In transplacental transmission models for ruminant neosporosis, it is crucial to evaluate parasite presence, parasite load and lesions in foetal tissues [14]. The central nervous system has been described as the target tissue in foetuses from N. caninum infection of cattle [19] and sheep [8] at mid-pregnancy. Concerning infective doses, there were no significant differences among detection percentages in foetal brains from G1 (105, IV), G2 (104, IV) and G4 (102, IV), nor when they were compared to detection in foetal brains after intravenous infection of pregnant ewes with 106 tachyzoites of the Nc-Spain7 isolate at mid-gestation (94% of PCR-positive samples) [23]. These results were not in accordance with differences in the proportion of positive brains in foetuses/lambs of a dose-titration study in pregnant sheep at mid-gestation using other isolates [9]. Conversely, the lower detection percentage in foetal brains from G3 (103, IV) could be because of the higher number of foetuses per dam in this group; fewer parasites that cross the placental barrier reach each foetus. Brain-negative foetuses arising from multiple pregnancies have already been reported in ewes infected at mid-gestation with 106 tachyzoites of Nc-Spain7 [8]. Foetuses and lambs showing PCR-negative brains in this study were seropositive by IFAT in the same way as in [16], and brain lesions were identified, suggesting the presence of very low parasite load in their brains.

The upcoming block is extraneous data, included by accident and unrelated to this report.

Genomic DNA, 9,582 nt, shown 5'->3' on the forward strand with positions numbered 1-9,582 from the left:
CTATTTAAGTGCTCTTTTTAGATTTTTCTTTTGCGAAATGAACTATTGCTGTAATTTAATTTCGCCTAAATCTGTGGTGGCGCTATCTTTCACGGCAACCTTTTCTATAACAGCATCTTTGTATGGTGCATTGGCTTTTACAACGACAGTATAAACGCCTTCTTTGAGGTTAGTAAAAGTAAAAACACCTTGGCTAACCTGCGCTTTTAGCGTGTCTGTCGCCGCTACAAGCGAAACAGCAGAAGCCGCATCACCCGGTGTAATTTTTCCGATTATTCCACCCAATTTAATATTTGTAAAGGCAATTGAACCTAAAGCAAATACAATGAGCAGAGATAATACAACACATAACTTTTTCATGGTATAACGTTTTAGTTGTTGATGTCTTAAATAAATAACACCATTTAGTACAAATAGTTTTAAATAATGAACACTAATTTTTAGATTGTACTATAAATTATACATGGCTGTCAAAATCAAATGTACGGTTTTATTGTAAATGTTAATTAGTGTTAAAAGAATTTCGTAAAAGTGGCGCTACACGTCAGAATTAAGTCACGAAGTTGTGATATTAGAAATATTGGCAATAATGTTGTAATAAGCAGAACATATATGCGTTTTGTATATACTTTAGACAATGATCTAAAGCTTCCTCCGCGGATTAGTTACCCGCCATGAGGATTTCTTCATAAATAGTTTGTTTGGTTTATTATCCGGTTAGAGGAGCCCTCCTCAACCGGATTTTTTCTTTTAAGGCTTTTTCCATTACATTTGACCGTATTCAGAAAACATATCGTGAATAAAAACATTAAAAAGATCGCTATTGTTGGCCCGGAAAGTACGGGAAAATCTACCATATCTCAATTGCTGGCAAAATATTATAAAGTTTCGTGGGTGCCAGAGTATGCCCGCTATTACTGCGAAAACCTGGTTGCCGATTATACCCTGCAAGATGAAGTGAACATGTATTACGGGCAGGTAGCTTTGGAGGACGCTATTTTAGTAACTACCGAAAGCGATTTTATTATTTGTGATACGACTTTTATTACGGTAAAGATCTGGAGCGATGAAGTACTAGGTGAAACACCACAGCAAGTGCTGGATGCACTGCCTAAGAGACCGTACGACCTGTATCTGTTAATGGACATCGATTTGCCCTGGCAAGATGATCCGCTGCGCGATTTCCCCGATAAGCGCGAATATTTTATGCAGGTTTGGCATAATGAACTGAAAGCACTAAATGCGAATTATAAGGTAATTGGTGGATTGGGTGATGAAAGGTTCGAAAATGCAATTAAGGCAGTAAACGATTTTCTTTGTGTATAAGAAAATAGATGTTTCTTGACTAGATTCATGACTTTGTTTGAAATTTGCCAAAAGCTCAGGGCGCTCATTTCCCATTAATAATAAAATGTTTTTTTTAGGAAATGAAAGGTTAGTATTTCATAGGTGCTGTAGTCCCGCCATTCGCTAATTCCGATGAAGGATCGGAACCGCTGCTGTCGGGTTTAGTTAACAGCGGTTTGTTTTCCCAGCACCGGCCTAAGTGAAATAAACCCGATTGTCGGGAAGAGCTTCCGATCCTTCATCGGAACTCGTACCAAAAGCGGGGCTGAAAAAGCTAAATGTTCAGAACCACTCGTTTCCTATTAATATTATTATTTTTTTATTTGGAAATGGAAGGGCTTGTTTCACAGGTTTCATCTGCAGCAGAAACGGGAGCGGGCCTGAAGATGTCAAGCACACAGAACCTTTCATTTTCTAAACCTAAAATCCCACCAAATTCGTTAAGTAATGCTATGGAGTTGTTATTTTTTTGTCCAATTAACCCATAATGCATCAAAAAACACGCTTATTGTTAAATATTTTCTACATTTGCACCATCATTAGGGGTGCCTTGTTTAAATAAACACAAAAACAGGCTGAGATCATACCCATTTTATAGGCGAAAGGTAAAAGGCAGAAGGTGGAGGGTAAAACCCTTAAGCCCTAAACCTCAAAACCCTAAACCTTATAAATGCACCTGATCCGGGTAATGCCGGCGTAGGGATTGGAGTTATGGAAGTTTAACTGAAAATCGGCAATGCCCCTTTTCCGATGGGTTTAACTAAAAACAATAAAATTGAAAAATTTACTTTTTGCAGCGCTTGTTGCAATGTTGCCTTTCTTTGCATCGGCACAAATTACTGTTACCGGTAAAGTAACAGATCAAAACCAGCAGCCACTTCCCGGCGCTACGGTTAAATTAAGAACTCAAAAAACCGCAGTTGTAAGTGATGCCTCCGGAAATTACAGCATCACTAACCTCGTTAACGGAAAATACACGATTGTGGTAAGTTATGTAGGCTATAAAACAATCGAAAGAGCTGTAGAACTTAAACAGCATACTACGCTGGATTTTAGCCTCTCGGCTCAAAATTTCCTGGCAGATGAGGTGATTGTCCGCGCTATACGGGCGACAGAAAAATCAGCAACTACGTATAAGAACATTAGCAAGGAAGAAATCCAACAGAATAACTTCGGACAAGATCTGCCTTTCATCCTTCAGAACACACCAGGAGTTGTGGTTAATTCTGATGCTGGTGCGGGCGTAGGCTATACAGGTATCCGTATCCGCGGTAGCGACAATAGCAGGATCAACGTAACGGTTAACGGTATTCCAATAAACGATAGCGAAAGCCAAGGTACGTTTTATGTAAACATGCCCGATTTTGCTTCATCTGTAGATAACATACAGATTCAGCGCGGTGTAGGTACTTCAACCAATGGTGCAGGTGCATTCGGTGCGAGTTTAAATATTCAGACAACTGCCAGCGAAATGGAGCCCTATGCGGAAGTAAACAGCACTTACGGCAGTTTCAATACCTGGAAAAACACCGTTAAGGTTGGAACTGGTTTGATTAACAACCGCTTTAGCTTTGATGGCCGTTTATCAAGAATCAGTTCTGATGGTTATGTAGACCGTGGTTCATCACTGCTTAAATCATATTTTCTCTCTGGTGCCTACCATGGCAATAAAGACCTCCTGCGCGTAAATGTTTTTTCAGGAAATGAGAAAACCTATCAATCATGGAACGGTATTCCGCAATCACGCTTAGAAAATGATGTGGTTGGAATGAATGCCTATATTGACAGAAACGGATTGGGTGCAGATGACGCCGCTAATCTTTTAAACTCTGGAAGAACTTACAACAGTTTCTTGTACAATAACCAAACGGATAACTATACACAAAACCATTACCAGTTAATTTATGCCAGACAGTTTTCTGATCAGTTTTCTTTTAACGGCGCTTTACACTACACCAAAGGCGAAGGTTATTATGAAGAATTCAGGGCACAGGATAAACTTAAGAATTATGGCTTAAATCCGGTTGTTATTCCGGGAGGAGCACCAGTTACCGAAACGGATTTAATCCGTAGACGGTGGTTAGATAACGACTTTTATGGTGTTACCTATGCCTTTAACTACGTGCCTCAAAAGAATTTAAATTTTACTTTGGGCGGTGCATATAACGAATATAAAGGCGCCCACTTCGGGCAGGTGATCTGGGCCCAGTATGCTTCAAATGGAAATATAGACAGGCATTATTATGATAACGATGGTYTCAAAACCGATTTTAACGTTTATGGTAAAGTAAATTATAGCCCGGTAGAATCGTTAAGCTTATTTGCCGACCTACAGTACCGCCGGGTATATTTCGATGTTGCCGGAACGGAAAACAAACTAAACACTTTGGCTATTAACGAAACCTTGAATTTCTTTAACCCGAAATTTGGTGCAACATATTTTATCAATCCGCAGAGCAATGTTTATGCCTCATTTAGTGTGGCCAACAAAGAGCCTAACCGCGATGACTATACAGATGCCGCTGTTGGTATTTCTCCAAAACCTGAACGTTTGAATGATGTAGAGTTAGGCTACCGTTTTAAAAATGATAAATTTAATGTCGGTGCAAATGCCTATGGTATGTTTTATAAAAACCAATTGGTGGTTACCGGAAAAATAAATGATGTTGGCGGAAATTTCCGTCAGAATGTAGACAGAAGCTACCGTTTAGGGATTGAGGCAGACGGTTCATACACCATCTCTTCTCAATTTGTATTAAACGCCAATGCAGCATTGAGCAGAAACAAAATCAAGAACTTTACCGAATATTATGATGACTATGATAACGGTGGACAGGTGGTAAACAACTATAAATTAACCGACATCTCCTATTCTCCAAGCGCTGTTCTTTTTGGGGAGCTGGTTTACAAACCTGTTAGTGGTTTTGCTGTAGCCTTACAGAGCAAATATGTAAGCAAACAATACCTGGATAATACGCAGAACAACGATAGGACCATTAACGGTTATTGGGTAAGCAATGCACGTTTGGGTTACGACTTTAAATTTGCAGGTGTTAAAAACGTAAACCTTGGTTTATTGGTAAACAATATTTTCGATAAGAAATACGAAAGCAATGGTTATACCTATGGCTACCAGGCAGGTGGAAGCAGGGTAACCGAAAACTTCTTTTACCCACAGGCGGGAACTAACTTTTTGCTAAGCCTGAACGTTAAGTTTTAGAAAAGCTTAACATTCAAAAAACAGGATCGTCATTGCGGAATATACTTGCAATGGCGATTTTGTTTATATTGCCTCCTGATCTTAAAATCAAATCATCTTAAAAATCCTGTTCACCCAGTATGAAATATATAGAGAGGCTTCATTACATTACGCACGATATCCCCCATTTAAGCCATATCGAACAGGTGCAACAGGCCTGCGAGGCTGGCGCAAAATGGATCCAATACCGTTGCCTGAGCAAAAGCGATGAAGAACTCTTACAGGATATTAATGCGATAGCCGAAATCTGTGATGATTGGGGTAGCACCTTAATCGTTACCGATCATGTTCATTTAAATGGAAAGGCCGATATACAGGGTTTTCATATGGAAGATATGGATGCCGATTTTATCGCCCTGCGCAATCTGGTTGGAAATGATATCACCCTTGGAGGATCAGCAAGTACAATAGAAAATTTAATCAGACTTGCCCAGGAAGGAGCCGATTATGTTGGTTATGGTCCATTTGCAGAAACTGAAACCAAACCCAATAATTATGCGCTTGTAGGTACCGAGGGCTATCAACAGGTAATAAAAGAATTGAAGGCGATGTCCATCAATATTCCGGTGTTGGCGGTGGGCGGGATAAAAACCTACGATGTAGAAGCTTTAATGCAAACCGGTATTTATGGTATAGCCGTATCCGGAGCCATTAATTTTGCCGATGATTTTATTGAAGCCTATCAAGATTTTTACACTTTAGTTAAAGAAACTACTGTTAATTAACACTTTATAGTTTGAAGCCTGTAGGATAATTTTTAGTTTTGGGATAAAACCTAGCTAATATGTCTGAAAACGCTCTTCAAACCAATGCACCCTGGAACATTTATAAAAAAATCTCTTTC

We hereby describe the outcome of N. caninum infection in pregnant sheep at mid-gestation by performing experimental infections using different numbers of tachyzoites of the virulent Nc-Spain7 isolate and different routes of inoculation. Intravenous infection with 105 tachyzoites was sufficient to trigger 100% abortion in the same way as 106 tachyzoites previously assayed. In addition, intravenous infection with 105 tachyzoites shows distinct immune responses and parasite load in the foetal brain. Surprisingly, the differences between the highest and the lowest intravenous doses were much smaller than expected, and we here demonstrate that experimental infection with as few as 100 tachyzoites could induce abortion in 50% of the ewes, and parasite load in the foetal brain was similar to that with the highest dose. Regarding the routes of inoculation, subcutaneous infection with 104 tachyzoites shows similar abortion rates and vertical transmission to intravenous infection.